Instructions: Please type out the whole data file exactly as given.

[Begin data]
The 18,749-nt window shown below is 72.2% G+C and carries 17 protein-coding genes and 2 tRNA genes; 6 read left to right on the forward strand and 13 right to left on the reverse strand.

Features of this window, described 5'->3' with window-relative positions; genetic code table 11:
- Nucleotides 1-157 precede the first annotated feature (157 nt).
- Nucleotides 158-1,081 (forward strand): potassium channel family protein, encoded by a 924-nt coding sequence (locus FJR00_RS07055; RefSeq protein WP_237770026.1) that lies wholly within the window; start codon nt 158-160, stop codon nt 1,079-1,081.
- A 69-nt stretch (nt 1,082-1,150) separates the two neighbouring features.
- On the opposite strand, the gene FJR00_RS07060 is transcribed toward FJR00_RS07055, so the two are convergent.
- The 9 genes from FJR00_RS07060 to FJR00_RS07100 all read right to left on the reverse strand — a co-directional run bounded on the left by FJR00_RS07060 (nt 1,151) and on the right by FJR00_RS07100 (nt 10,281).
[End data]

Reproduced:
The 18,749-nt window shown below is 72.2% G+C and carries 17 protein-coding genes and 2 tRNA genes; 6 read left to right on the forward strand and 13 right to left on the reverse strand.

Features of this window, described 5'->3' with window-relative positions; genetic code table 11:
- Nucleotides 1-157 precede the first annotated feature (157 nt).
- Nucleotides 158-1,081 (forward strand): potassium channel family protein, encoded by a 924-nt coding sequence (locus FJR00_RS07055; RefSeq protein WP_237770026.1) that lies wholly within the window; start codon nt 158-160, stop codon nt 1,079-1,081.
- A 69-nt stretch (nt 1,082-1,150) separates the two neighbouring features.
- On the opposite strand, the gene FJR00_RS07060 is transcribed toward FJR00_RS07055, so the two are convergent.
- The 9 genes from FJR00_RS07060 to FJR00_RS07100 all read right to left on the reverse strand — a co-directional run bounded on the left by FJR00_RS07060 (nt 1,151) and on the right by FJR00_RS07100 (nt 10,281).